Is the Dow Less Than 1% Away From Its 2017 Peak?

Print Email

With a Federal Reserve rate hike decision, investors have to keep in mind what to think of the stock market heading into the rest of this summer and what to expect for the rest of 2017. Last Friday acted as a reminder that some of the market’s most popular stocks could face a serious bruising on no real news at all. The bad news is that those market darlings are mostly in the S&P 500 Index and in the Nasdaq 100. The good news is that most of them are not members of the Dow Jones Industrial Average (DJIA).

When 24/7 Wall Street gave its 2017 Bull-Bear Outlook, we came up with a peak DJIA level of 21,422. The Dow reached a level of less than 100 points of that target going into the Fed’s rate hike decision. A serious dilemma now exists for investors: Do you stick by the bullish convictions or do you lock in many of those gains? The bull market is now well over eight years old and the major stock market indexes are all up over 200% from the V-bottom lows of 2009. And for the past five years investors have found one reason or a series of reasons, differing each time, to line up and buy every single stock market sell-off. The Dow is up over 8% and the S&P 500 is up over 9% so far in 2017. Meanwhile, the Nasdaq 100 is up about 18% so far this year.

First and foremost, calling for any outright peak or bottom at any snapshot in time is an absolute sucker’s game. No one can ever really know the absolute levels that will change a market bias nor can they pick the exact moment of an extreme reading. This is not an exercise of calling an absolute peak in stocks in 2017.

Many analyst price targets that were in place in the key Dow stocks have risen by June from where they were on the last day of 2016. That would imply that the Dow could have even more room to run if analysts are correct, but investors need to consider that stocks simply cannot rise in a sharp line higher indefinitely. In fact, sharp rises to the extent we have witnessed in 2017 are generally followed by some painful corrections at some point.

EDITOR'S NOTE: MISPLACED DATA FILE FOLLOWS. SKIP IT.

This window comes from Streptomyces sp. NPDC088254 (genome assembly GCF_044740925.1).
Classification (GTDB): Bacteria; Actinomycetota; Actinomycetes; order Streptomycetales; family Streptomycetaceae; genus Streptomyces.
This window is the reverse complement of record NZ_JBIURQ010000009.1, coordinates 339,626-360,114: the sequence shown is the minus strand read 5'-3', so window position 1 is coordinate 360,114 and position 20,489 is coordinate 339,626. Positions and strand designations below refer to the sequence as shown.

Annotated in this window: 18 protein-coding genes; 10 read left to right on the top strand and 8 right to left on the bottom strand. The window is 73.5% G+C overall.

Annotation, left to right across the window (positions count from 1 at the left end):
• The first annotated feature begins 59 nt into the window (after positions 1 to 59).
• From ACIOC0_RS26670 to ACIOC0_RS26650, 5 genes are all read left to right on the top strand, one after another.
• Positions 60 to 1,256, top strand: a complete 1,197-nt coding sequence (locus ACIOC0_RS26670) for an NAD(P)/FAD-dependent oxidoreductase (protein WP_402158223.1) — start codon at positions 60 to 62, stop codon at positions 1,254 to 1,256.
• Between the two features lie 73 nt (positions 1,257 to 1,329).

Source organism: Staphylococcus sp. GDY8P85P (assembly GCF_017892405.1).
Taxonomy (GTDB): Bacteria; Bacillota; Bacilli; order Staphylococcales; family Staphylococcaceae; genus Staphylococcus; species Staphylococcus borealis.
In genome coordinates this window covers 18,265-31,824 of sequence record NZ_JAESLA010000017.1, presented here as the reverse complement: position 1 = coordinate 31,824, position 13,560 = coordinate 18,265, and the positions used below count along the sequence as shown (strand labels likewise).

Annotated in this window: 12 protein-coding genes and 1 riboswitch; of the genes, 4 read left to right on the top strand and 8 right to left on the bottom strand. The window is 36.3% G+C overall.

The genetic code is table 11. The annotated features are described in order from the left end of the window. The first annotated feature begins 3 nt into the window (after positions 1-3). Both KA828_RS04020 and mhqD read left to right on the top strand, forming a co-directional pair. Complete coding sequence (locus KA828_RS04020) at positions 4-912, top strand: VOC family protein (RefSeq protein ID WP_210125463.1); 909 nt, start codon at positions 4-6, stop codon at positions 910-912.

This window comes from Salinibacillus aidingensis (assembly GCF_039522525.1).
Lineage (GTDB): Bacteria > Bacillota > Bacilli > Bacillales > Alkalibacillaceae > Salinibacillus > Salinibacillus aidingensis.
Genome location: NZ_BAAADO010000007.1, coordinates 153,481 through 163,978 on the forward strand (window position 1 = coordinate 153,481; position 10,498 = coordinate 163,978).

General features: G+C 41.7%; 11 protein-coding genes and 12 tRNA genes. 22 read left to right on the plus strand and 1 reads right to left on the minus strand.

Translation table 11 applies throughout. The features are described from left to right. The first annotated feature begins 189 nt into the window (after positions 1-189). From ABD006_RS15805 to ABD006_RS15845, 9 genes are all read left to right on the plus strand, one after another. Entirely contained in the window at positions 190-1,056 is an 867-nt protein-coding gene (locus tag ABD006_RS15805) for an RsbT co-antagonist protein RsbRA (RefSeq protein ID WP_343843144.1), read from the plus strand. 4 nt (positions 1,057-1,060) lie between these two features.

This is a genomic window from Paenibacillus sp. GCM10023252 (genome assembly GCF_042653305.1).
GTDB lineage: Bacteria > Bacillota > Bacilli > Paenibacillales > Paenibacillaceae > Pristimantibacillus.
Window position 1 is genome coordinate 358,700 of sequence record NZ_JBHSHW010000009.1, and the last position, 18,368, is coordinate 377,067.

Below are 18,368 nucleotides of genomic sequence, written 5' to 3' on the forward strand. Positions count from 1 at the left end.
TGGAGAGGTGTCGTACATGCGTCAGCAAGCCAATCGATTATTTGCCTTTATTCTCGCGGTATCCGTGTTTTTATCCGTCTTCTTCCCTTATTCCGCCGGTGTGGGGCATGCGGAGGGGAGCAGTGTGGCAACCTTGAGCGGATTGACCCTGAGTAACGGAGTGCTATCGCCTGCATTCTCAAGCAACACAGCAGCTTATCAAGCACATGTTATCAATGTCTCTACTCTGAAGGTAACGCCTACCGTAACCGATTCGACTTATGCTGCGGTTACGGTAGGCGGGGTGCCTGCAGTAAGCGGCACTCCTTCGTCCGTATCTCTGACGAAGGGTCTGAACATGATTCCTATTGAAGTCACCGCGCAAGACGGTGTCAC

Most strategists on Wall Street still have more of a bullish view for 2017 and 2018. Still, the top weighted stocks in the Dow are generally close to or above their consensus analyst target prices. With many positive readings in the market, there are also simultaneously some balancing issues and some negative influences. These are just some of the economic and broader issues to consider for the bull market in the summer of 2017:

  • Earnings growth is still coming back, but economic readings are showing less robust growth than they were indicating earlier in the year.
  • Inflation reached the Fed’s 2.0% to 2.5% target but has since slowed.
  • The official strong payrolls gains from earlier in 2017 have tempered, but at least there are a record number of job openings, above the 6 million mark, now.
  • Housing prices seem stretched, even as millennials are starting to become the next wave of home buyers.
  • It is more than evident that the end of 2016 and first half of 2017 emulate a peak-auto theme, and banks have already started to trim their subprime lending activities.
  • Despite interest rate hikes from the Federal Reserve, longer-term yields remain low and negative sovereign bond yields just showed their first gain in a year.
  • Many of the pro-growth business initiatives have stalled or taken a back seat, and the political cooperation in Washington, D.C., is effectively at zero.
  • There are still some serious doubts that gross domestic product growth will rise much more than the 2% line in 2017. Currency risks and international trade issues also remain threats.

With the S&P 500 valuation at about 18.0 to 18.5 times next year’s earnings estimates, what are investors to do?